The Tony Castaneda Latin Jazz Sextet in action at the Cardinal Bar in Madison.
It’s a muy grande week for Latin Jazz in Milwaukee. Tuesday evening at Humboldt Park Milwaukee’s most bracing Latin jazz ensemble, De La Buena, heated up Chill on the Hill, the park’s weekly summer music series. The ensemble deeply explores the Afro-Cuban daispora, and features some of the area’s top musicians, including percussionist Cecile Negron Jr., tenor saxophonist Aaron Gardner, trumpeter Jamie Breiwick and baritone saxophonist Mike Pauers.
On Thursday at Jazz in the Park in Cathedral Square downtown, virtuoso wind player Warren Wiegratz will host two groups with which he has sustained his renown. He’s the leader of Streetlife, the high-energy band that races all over the musical map as the long-time house band for the Milwaukee Bucks.
But there’s a mellower side to Wiegratz, in the WAMI Award-winning Latin-infused group VIVO, which shares the Jazz in the Park bill with Streetlife. Here you get to hear more of Warren on flute and melodica. Augmented by her skilled guitarist-spouse Tim Stemper, VIVO vocalist Pam Duronio, who also peppers mallated bongos, sings an intoxicating array of bossa nova and samba songs in Spanish and Portuguese.
Vocalist-percussionist Pam Duronio and winds and keyboard player Warren Wiegratz of VIVO. Photo by Kevin Lynch
Then, at the Jazz Estate on Murray Street on Milwaukee’s East side, conga player Cecile Negron’s crackling band, CNJ Latin Jazz, with guitarist Neil Davis and vibist Mitch Shiner, will play on Thursday and Friday. Here’s a link to events at The Jazz Estate:
The citywide mini-Latin jazz fest climaxes Saturday night at the Jazz Estate. There, Wisconsin’s pre-eminent extant Latin jazz ensemble, The Tony Castaneda Latin Jazz Sextet, will make its Milwaukee debut. This will be a quintet version of the band. Cover charge is $10.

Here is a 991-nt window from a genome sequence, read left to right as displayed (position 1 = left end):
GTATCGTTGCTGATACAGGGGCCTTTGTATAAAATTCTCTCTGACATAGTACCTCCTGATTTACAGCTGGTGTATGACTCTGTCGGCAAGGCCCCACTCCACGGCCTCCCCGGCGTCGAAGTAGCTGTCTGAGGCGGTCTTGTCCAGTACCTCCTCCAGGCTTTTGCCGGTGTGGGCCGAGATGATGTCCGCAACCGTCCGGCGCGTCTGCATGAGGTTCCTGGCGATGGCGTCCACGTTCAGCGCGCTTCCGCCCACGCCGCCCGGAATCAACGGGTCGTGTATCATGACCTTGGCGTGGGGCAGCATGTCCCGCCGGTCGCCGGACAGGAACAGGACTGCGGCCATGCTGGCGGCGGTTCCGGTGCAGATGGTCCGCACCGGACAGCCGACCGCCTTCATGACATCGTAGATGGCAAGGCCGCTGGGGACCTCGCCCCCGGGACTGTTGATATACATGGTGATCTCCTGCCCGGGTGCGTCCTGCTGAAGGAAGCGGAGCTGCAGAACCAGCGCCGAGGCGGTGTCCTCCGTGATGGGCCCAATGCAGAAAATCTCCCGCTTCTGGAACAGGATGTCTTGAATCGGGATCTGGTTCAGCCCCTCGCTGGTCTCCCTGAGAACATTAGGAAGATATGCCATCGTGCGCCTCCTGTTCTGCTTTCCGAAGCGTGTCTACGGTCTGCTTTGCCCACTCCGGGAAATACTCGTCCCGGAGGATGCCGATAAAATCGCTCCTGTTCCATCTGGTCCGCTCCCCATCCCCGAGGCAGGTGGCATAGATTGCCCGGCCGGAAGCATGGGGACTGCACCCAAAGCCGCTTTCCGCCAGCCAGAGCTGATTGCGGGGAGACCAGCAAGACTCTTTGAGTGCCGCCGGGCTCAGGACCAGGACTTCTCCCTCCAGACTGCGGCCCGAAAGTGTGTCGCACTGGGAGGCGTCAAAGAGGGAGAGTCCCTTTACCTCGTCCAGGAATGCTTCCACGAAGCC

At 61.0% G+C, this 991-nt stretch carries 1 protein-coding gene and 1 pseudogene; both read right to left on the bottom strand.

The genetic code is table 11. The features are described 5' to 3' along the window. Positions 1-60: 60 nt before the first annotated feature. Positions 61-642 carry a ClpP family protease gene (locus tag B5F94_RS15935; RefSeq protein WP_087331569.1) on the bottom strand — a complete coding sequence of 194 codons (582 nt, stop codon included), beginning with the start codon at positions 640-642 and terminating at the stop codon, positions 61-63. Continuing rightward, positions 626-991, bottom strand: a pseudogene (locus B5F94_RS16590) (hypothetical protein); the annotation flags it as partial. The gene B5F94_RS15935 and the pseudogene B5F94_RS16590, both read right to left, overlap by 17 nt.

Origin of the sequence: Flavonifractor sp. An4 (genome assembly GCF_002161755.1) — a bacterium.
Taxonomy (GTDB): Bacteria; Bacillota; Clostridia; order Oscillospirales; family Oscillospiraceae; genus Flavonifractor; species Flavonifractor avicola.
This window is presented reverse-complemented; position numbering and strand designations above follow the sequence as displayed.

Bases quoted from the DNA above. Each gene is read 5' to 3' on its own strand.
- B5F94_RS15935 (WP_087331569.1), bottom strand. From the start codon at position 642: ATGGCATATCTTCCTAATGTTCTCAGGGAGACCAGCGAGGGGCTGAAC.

It’s amazing that they’ve never played a public date in Milwaukee before, considering that the band was formed in 1998 and, with a remarkably stable lineup, has worked steadily since. This may reflect the curious cultural gulf that still exists between Milwaukee and Madison, which might otherwise be sister cities. It’s partly because the smaller city, Madison, has its own self-sustaining, highly-diverse culture even if it is a largely white and college-educated populous.
Also, Castaneda’s excellent band ought to be documented more frequently on recordings than it is. However, its 2007 album Mambo O Muerte (mambo or die) remains a classic of Midwest-bred Latin jazz. Here’s my original review of “Mambo O Muerte” from when it was released.
Like De La Buena, Castaneda’s group is an all-star aggregate of its city’s musicians, including percussionist leader Castaneda, keyboardist Dave Stoler, guitarist vocalist Louka Patenude. Finally, Castaneda’s band carries a powerful growling bottom with bassist Henry Boehm and, also like De La Buena, a top-notch baritone saxophonist, Anders Svanoe. The band specializes in classics from the so-called golden age of Latin jazz in the 1940s to 1960s, but the ensemble also includes several accomplished composers and striking original tunes. Here’s a sampling of videos of the band in action: http://www.tonyclatinjazz.com/photos-video/